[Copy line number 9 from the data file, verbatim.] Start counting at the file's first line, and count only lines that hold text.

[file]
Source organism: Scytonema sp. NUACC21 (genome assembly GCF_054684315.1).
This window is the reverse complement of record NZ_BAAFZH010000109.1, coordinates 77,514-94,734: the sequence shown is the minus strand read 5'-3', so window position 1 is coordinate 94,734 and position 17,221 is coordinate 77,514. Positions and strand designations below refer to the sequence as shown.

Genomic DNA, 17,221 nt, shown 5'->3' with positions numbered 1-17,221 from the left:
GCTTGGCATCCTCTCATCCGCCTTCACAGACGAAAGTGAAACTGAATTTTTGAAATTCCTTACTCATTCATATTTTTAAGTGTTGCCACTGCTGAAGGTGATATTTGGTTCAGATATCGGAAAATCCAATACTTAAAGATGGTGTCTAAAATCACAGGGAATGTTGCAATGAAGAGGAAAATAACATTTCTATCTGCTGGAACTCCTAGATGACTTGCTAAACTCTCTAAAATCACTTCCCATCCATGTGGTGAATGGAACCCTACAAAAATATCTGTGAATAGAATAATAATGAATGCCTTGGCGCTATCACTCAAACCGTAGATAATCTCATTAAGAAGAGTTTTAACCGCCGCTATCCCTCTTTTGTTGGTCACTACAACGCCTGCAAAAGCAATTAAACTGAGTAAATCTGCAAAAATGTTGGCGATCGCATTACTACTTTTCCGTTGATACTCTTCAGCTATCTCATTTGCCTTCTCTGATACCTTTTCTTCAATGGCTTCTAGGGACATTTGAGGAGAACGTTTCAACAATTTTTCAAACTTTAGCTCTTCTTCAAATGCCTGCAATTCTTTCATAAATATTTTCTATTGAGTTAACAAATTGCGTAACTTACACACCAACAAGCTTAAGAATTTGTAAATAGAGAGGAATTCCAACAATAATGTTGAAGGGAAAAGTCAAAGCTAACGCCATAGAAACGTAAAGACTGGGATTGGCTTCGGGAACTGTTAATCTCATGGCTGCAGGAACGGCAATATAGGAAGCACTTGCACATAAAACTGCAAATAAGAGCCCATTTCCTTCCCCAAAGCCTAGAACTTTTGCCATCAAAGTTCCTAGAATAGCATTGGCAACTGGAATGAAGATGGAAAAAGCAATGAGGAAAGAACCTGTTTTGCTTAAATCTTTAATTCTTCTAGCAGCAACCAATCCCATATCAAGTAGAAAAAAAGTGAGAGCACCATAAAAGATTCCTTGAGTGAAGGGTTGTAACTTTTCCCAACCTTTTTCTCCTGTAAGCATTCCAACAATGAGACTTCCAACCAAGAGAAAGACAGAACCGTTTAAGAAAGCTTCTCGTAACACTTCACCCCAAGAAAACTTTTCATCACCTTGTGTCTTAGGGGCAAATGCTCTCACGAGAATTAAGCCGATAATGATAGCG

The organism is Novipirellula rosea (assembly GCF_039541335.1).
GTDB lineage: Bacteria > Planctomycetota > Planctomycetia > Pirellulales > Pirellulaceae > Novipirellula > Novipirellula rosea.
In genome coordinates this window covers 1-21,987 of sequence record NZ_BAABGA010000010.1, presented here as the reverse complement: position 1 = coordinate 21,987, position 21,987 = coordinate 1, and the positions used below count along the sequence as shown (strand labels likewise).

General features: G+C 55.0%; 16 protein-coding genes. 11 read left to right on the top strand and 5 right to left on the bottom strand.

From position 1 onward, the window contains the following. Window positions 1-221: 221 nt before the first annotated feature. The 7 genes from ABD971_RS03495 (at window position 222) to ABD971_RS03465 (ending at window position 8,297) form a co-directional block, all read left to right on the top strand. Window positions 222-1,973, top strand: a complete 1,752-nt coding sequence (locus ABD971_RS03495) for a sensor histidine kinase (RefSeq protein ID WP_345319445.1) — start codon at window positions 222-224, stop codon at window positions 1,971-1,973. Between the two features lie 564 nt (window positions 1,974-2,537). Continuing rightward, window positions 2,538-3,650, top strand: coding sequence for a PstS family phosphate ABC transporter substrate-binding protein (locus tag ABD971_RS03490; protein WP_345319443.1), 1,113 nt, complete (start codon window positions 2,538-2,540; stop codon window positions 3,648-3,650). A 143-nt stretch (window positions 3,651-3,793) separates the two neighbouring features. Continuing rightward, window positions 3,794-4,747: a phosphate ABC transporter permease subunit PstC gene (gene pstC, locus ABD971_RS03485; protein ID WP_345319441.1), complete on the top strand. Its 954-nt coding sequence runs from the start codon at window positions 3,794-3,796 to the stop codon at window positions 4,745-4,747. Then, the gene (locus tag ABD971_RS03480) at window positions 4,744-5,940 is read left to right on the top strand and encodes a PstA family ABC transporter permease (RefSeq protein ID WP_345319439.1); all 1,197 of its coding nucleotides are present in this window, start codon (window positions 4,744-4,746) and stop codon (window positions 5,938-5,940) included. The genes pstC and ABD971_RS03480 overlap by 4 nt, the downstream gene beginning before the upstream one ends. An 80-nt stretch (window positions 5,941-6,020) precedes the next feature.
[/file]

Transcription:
From position 1 onward, the window contains the following. Window positions 1-221: 221 nt before the first annotated feature. The 7 genes from ABD971_RS03495 (at window position 222) to ABD971_RS03465 (ending at window position 8,297) form a co-directional block, all read left to right on the top strand. Window positions 222-1,973, top strand: a complete 1,752-nt coding sequence (locus ABD971_RS03495) for a sensor histidine kinase (RefSeq protein ID WP_345319445.1) — start codon at window positions 222-224, stop codon at window positions 1,971-1,973. Between the two features lie 564 nt (window positions 1,974-2,537). Continuing rightward, window positions 2,538-3,650, top strand: coding sequence for a PstS family phosphate ABC transporter substrate-binding protein (locus tag ABD971_RS03490; protein WP_345319443.1), 1,113 nt, complete (start codon window positions 2,538-2,540; stop codon window positions 3,648-3,650). A 143-nt stretch (window positions 3,651-3,793) separates the two neighbouring features. Continuing rightward, window positions 3,794-4,747: a phosphate ABC transporter permease subunit PstC gene (gene pstC, locus ABD971_RS03485; protein ID WP_345319441.1), complete on the top strand. Its 954-nt coding sequence runs from the start codon at window positions 3,794-3,796 to the stop codon at window positions 4,745-4,747. Then, the gene (locus tag ABD971_RS03480) at window positions 4,744-5,940 is read left to right on the top strand and encodes a PstA family ABC transporter permease (RefSeq protein ID WP_345319439.1); all 1,197 of its coding nucleotides are present in this window, start codon (window positions 4,744-4,746) and stop codon (window positions 5,938-5,940) included. The genes pstC and ABD971_RS03480 overlap by 4 nt, the downstream gene beginning before the upstream one ends. An 80-nt stretch (window positions 5,941-6,020) precedes the next feature.